This series is based on a sweater I am designing and knitting for Thor’s birthday. I have designed and knit many sweaters, but I design them for a specific recipient and never knit the sweater twice. For this sweater, I will follow the approach used by all my Norwegian foremothers – not to mention Priscilla Gibson-Roberts and Elizabeth Zimmerman. That is, you do not need to have a background in engineering to design a sweater. Using a holistic, conceptual approach, your creativity, and a few basic measurements, you can create your own sweater.
There are several initial decisions that need to be made before whipping out needles and yarn and starting to swatch.
FIRST: Fiber content.
Thor has a genuine allergic dermatitis reaction to wool, alpaca and mohair, and an anaphylactic reaction to angora (see my blog post about allergic reactions to fibers). That said, while he can never wear angora (at least not without an epi pin or hospital nearby), he can wear wool, alpaca and mohair as long as it doesn’t come in direct contact with his skin.
When we lived in San Francisco, I knit several garments out of silk, bamboo, cotton and blends thereof that worked quite well for him. Now, however, we’re living in the Pacific Northwest, and it is far colder – not to mention I am determined to use up some of my immense stash of Brown Sheep’s “Prairie Silk” (now out of production).
Yet Prairie Silk is a densely spun, single ply yarn. In 50 g/88 y hanks, its content is 72% wool/18% mohair/10% silk. Put a garment knit from Prairie Silk against Thor’s skin, and he would be in agony and end up covered in bumps, but, as long as a sweater knit from it has sufficient ease, Thor could wear it over a long-sleeved shirt.
2. BASIC DESIGN: Cardigan or pullover?
Thor wanted a cardigan because of its versatility. I thought (yes, I know it’s not about me), a cardigan the best choice as I can knit in sufficient ease so that he can wear it easily over a long-sleeved, collared shirt (and vest if he wants), thus keeping his skin out of direct contact with the yarn.
A cardigan needs a closure … zipper or buttons? Thor spends many hours a day watching the stock market on his computer screen. He often, simultaneously, plays the guitar. As with many musicians serious about keeping their guitars in pristine condition, while he plays Thor will not wear cardigans or sweatshirts with zippers or buttons or even pants with metal buttons or rivets.
I spent hours planning out hidden zippers (but the teeth were always at risk of hitting the back of a guitar) and hidden placket button bands (but they all looked cumbersome). I wasn’t satisfied with anything I came up with. Then I remembered my grandmother teaching me how to knit and crochet buttons for doll clothes! Voila!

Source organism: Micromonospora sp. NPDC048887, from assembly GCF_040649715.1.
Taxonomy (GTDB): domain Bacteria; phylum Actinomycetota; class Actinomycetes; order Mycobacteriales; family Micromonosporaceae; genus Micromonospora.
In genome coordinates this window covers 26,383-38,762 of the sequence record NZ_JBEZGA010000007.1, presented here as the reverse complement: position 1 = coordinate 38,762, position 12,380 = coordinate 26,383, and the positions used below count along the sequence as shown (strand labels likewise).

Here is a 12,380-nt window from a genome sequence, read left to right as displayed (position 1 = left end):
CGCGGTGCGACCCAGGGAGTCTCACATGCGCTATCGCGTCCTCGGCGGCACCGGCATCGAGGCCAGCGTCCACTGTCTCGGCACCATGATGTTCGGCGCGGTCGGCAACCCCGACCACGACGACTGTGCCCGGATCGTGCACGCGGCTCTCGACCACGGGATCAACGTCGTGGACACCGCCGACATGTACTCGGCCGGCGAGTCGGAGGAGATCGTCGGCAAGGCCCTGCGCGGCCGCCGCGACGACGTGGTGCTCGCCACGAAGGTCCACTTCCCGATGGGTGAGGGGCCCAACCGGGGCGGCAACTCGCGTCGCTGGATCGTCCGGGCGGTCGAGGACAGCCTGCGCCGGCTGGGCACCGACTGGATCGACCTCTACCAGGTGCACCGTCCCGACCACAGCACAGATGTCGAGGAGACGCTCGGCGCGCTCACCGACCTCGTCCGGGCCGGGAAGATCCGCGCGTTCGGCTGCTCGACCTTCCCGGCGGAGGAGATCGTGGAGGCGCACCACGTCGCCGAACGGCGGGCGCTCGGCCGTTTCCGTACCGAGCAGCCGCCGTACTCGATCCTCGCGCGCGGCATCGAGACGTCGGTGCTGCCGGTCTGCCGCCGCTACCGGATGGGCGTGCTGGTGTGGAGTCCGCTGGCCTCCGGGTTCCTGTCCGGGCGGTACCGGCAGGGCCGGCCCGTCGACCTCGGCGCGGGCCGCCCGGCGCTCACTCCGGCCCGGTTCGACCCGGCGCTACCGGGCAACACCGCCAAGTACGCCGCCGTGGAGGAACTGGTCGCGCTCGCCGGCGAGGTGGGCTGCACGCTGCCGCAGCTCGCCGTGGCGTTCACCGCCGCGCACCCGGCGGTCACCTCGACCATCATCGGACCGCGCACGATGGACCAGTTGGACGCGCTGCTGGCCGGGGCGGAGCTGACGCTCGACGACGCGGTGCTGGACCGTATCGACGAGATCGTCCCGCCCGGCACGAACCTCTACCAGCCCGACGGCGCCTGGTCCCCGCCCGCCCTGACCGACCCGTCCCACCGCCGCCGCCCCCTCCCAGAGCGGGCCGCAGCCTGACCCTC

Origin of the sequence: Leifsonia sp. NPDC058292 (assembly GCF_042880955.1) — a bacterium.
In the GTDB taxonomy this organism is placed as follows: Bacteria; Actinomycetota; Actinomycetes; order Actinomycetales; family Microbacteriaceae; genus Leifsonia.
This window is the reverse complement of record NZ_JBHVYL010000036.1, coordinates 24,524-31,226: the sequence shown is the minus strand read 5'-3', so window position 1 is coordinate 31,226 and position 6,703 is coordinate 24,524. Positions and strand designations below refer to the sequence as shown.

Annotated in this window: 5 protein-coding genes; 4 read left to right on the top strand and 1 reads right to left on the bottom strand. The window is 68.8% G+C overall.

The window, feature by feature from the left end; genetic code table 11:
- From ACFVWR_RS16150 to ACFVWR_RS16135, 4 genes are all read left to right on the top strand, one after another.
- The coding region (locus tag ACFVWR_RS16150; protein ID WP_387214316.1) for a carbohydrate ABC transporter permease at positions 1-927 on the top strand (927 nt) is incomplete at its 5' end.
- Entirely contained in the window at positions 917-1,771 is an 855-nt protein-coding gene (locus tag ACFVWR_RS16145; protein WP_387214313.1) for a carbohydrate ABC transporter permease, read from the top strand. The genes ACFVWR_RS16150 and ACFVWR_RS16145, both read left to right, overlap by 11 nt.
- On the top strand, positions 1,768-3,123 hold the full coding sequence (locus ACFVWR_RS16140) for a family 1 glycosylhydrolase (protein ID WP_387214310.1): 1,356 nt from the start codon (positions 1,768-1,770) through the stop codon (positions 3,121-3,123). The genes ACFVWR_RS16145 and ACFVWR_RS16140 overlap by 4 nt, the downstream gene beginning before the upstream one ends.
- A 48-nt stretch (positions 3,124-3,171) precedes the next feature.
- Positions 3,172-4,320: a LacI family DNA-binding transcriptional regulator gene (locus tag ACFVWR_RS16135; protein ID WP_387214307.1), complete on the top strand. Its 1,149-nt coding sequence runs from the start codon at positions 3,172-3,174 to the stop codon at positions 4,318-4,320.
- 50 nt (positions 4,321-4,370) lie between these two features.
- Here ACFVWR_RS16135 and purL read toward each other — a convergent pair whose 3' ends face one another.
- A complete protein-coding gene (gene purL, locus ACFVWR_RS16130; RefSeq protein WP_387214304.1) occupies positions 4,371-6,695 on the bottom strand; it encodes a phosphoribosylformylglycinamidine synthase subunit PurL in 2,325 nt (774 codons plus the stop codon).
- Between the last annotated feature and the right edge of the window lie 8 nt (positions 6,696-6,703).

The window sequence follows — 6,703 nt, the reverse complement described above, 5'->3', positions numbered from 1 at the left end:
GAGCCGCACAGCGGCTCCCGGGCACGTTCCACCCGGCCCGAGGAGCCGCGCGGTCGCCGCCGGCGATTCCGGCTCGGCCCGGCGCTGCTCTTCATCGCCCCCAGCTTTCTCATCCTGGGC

3. NECKLINE: V-neck/round, collared/no collar?
I showed Thor several pictures of various cardigans so he could get a sense of what neckline he might like. He decided on a v-necked, shawl-collared men’s cardigans.
4. PATTERN: Simple or complicated?
Thor loves cables, so I gave him The Complete Book of Traditional Aran Knitting by Shelagh Hollingworth. Thor oo’d and ahh’d as he flipped through the pages of pictures of cable samples. We both loved the wide, multi-cable patterns; as Thor’s long and lean, a heavily cabled sweater would look great on him. But a heavily cabled sweater knit from Prairie Silk would be too warm to wear anywhere but outside tromping through the snow. (After all, we live in the Pacific Northwest, not the Yukon! Plus, his birthday is this month … though I know even a simple cabled sweater won’t be ready for his birthday!) So we compromised: I will knit a fairly wide cable design on either side of the button band and maybe a smaller one up the center of the arm. The rest of the body of the sweater will be in straight stitch.
5. SLEEVE: Dropped, fitted, raglan or saddle shoulder?
Thor was less concerned about sleeve and left that up to me. I decided to go with a shaped saddle shoulder. According to Priscilla Gibson-Roberts in Knitting in the Old Way, this style will help reduce some of the boxiness of the sweater. This should allow Thor to wear the cardigan under a jacket. (Gibson-Roberts discusses three types of saddle shoulders. Also, Shirley Paden’s Knitwear Design Workshop contains a section on saddle shoulders generally.)
6. TO STEEK OR NOT TO STEEK?
Like many people who learned to knit from their Norwegian grandmothers, knitting in the round and steeking for a cardigan opening seems so logical. That said, (1) I am writing this series for people who are ready to design their own sweater, and (2) I have not found steeking to be a common practice for the average knitter, at least in the U.S. So I will knit this in the flat.
Next Sunday: Part 2 – Measuring, Drawing, Graphing & Note Taking